ECOT attendance inflated by 9,000 students, audit finds; $60 million in state funding in jeopardy
COLUMBUS, Ohio - Ohio's largest online charter school, the Electronic Classroom of Tomorrow (ECOT), was paid for 9,000 more students than it should have last school year, an Ohio Department of Education enrollment audit has found.
In a letter to the school today, the department tells the school that it has proper documentation for only 6,300 of its 15,300 students - a 59% gap.
The letter does not spell out how much money ECOT could be forced to return, but with ECOT receiving $109 million last year for the 15,300, $64 million in money is at risk.
ECOT has 10 days to appeal the finding.
"No adjustment to the Full Time Equivalency number (and funding) will be made until ECOT exhausts its appeal rights," the letter states.
See the letter below.
A ruling from Franklin County Common Pleas Judge Jennifer French later this week could make the audit irrelevant. French heard a week of testimony earlier this month on an ECOT challenge of the audit and the ways the state is counting enrollment.
"We strongly disagree with ODE's letter which is why we are already in court," said ECOT spokesman Neil Clark.
At issue is whether ECOT must only show that students have enrolled and that they log on, however briefly, to avoid truancy violations and to receive full state funding for each student. The state has been seeking proof that students are spending more than one hour a day online, as early reviews showed,
Because the school in the past has not had to provide documentation of the work that its students do, school leaders have said it's unfair to expect the documentation retroactively for the just-finished 2015-16 school year.
In the court case, ECOT has also pointed to a 2003 agreement between ODE and the school that state funding of the school would be based only on students that enroll and log on at least once.
"We knew this process was a sham and ODE's actions prove it," Clark said. "They have and continue to railroad all e-schools in the state. It is impossible for any e-school to meet the retroactive demands of ODE, which is why no e-school in the state has been able to do so. ODE made arbitrary requirements and then applied them retroactively."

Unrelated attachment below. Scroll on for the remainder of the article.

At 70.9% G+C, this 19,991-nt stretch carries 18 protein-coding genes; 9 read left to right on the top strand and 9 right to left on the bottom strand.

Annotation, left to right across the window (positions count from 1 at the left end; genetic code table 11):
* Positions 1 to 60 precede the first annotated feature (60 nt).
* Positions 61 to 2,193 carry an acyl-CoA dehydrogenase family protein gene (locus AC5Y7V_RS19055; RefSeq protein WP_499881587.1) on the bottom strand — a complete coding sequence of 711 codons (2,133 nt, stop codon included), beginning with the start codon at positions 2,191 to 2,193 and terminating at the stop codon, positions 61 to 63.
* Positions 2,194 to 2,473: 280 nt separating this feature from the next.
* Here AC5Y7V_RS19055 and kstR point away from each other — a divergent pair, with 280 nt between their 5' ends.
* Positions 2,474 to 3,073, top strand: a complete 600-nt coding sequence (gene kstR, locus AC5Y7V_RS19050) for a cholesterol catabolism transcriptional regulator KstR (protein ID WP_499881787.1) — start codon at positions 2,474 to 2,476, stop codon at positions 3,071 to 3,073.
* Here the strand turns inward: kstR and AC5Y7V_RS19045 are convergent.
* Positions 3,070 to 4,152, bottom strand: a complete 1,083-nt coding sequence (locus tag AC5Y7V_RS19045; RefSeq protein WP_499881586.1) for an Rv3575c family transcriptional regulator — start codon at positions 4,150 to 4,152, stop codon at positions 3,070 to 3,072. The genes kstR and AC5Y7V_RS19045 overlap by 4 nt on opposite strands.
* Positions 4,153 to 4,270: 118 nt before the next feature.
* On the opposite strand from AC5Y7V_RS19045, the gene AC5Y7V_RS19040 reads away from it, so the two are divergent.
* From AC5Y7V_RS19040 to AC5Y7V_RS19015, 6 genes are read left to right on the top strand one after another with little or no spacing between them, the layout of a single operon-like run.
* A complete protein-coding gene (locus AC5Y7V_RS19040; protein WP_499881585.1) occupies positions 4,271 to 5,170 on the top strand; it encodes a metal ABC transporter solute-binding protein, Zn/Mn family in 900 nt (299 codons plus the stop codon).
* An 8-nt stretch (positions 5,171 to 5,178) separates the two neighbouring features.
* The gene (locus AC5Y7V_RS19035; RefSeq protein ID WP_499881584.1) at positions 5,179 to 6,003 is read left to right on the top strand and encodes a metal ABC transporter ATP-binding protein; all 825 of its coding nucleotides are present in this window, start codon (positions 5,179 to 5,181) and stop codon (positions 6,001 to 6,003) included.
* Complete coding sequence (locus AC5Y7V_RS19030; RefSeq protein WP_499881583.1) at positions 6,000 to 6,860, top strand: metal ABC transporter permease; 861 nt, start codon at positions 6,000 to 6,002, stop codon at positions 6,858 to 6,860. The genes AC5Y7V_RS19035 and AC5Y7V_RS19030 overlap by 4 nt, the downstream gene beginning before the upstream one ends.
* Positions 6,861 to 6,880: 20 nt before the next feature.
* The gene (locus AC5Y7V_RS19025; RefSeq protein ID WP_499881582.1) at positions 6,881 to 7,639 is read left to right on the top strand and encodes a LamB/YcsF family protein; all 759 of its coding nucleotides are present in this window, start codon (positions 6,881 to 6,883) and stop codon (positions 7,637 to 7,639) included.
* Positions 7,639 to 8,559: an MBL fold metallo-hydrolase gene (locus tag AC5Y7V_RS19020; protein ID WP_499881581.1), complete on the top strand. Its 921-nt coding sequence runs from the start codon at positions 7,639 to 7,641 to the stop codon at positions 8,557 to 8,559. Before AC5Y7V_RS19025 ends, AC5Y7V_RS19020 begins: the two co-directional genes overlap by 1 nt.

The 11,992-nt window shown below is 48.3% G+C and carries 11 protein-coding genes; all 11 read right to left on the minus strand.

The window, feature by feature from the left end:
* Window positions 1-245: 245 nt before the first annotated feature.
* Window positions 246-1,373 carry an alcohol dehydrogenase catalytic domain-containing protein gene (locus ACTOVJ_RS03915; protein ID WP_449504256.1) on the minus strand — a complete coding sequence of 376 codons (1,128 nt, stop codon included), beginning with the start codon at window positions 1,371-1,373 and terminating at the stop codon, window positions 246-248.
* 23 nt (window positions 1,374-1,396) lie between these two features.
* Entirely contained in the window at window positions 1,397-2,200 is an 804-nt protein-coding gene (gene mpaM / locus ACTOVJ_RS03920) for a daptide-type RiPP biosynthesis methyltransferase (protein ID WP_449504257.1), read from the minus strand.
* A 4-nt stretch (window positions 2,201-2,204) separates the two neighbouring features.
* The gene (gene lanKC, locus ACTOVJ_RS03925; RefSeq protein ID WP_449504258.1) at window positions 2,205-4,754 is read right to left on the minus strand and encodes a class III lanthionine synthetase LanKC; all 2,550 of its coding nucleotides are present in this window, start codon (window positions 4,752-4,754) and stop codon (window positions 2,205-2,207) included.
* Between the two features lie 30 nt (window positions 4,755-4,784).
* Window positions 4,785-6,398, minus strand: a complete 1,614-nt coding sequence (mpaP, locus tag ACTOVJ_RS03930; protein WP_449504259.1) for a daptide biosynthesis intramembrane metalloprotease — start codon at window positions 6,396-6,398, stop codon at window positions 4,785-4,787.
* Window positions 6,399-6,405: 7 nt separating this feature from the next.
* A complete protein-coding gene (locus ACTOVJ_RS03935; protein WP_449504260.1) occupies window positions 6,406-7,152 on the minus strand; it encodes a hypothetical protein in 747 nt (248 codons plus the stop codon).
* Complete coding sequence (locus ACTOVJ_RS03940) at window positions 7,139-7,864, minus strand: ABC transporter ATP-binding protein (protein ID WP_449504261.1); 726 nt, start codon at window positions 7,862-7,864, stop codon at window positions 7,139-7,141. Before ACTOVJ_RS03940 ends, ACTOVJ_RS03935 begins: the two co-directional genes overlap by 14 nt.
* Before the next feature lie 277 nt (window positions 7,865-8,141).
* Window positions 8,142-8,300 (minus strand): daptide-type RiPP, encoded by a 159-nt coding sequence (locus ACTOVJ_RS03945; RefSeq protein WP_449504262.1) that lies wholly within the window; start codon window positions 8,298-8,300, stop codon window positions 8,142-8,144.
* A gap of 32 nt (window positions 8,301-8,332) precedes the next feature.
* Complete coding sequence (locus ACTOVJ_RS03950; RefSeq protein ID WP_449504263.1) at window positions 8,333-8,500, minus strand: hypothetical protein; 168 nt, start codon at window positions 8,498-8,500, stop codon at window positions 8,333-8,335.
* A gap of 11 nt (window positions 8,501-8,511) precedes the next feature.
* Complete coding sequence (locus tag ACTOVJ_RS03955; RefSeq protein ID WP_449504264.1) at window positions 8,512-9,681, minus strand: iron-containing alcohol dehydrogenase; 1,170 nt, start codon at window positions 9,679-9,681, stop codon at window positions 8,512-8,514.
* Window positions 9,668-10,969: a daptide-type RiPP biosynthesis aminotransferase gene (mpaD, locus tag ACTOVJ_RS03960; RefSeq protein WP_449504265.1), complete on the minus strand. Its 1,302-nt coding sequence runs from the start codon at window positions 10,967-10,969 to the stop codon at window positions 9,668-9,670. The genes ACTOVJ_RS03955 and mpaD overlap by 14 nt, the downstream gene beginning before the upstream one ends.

ECOT Superintendent Rich Teeters testified that if the state made the school repay most of its money, and limited what it could collect in the future, that wouldput the school in a "death spiral."
Lawyers for the state have challenged that 2003 agreement and whether it should still be in effect today.
The audit looked at detailed records for 700 students this summer and extrapolated results for the entire school.
It also states that ECOT will be audited again next year because of the problems found this year, instead of in five years on the state's usual schedule. That could be important if the court blocks the findings of this audit and bars the state from requiring documentation of participation in classes until next year.
Ohio, along with California and Pennsylvania, are the top states in the country for the number of kids in online schools, according to the National Alliance for Public Charter Schools (NAPCS).In the 2014-15 school year, 38,500 Ohio students took their classes on computers from home through an online school.
For the 2015-16 school year, Ohio paid online schools $267 million to educate those students -– more than a quarter of what it paid all charter schools in the state.
ECOT and Ohio Virtual Academy, with 15,000 and 11,000 students, are the largest online schools in Ohio.